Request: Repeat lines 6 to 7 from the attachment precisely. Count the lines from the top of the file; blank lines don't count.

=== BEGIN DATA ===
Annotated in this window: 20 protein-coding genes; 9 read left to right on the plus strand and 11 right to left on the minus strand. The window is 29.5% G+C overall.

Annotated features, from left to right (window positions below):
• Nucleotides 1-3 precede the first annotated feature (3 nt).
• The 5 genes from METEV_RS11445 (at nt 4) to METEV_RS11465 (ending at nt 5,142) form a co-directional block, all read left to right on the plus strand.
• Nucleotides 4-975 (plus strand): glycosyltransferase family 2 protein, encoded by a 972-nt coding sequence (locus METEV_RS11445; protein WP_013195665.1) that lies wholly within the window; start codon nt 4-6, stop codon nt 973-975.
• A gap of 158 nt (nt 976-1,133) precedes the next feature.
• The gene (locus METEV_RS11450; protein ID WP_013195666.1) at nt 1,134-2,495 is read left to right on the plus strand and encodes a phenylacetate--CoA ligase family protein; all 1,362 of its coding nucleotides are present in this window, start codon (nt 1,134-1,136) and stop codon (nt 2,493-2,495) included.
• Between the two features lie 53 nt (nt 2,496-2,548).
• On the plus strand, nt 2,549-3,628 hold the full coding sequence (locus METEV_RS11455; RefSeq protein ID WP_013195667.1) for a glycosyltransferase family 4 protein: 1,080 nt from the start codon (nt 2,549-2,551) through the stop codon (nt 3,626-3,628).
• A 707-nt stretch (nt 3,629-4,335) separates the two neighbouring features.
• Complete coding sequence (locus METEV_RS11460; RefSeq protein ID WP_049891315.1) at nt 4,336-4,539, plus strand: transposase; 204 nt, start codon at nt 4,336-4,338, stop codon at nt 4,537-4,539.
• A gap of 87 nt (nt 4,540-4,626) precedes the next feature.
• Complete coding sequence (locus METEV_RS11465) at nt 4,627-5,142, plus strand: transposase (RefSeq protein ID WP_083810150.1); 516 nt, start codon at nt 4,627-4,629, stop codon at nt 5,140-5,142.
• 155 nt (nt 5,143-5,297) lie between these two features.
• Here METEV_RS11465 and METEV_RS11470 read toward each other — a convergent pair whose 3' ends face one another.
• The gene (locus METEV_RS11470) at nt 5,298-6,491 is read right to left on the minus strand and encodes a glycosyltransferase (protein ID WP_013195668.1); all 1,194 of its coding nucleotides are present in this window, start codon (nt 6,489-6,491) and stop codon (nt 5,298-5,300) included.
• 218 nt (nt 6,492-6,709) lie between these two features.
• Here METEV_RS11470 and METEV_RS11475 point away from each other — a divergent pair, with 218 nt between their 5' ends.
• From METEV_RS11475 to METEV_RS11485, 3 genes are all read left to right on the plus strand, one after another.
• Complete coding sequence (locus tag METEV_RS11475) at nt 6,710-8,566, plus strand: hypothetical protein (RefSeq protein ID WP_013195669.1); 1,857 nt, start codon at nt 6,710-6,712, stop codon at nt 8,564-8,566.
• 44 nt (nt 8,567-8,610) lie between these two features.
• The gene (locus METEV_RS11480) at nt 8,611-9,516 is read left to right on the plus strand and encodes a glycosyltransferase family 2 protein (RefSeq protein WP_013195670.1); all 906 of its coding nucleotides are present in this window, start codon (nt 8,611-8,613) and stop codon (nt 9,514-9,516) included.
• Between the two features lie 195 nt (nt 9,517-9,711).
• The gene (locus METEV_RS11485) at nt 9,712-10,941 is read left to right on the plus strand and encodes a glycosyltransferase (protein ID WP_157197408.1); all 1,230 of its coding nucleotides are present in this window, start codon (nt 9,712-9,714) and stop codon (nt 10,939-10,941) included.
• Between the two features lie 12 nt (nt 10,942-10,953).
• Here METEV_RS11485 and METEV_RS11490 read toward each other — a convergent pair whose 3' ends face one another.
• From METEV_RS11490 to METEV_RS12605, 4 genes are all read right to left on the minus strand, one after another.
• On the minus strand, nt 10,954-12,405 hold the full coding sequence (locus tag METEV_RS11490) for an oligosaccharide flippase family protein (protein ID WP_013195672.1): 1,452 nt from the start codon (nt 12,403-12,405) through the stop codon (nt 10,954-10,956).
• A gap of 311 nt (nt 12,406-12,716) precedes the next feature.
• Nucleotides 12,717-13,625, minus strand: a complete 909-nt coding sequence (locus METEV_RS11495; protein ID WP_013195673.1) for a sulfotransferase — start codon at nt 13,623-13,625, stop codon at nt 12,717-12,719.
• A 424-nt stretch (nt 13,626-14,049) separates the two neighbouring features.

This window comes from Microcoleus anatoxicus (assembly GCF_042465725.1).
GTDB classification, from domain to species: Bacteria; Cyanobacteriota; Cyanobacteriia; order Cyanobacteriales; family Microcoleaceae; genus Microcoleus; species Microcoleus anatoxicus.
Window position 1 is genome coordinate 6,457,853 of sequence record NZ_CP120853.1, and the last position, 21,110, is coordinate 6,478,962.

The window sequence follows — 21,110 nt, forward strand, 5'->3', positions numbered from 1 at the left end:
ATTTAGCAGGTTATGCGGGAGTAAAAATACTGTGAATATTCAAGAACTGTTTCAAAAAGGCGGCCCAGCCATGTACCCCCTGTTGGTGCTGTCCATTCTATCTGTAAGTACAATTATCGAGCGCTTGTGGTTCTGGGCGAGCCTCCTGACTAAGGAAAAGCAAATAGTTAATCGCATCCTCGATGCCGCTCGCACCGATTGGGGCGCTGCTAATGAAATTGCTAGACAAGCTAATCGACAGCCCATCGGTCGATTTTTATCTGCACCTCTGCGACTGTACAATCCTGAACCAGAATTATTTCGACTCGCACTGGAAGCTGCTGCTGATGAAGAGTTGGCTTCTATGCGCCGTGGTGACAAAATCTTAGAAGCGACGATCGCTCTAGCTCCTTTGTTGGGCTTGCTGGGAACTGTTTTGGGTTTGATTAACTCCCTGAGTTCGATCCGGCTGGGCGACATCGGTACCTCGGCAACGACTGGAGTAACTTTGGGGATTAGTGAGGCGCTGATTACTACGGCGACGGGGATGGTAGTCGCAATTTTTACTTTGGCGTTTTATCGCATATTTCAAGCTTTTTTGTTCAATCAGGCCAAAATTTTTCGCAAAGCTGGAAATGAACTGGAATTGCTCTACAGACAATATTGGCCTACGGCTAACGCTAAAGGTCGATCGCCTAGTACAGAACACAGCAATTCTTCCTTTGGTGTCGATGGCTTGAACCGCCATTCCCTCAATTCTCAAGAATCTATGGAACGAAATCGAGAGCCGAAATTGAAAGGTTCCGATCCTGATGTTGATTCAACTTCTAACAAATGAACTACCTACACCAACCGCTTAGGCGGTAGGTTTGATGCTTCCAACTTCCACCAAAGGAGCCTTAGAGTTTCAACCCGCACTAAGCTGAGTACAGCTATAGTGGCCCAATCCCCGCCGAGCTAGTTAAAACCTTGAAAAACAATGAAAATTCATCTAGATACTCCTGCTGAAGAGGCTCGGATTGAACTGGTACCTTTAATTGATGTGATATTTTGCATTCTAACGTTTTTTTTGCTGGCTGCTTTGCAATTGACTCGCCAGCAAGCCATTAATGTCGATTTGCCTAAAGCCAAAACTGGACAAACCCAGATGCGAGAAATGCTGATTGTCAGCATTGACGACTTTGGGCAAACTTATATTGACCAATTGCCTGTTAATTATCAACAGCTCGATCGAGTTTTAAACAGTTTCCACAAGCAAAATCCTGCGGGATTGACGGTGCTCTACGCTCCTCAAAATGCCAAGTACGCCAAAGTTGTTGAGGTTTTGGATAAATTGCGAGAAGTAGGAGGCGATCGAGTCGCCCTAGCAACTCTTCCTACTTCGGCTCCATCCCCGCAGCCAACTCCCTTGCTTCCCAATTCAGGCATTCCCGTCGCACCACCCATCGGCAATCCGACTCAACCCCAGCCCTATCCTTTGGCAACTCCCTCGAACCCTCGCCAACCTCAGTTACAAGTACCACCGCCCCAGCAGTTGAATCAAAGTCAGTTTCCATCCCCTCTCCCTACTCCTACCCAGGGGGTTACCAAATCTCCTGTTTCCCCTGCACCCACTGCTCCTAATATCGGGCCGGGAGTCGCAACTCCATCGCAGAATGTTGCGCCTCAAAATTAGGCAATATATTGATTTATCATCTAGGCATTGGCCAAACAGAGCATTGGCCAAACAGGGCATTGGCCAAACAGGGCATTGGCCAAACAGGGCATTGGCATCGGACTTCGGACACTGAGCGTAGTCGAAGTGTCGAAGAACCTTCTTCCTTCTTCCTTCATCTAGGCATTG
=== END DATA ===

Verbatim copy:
• A gap of 158 nt (nt 976-1,133) precedes the next feature.
• The gene (locus METEV_RS11450; protein ID WP_013195666.1) at nt 1,134-2,495 is read left to right on the plus strand and encodes a phenylacetate--CoA ligase family protein; all 1,362 of its coding nucleotides are present in this window, start codon (nt 1,134-1,136) and stop codon (nt 2,493-2,495) included.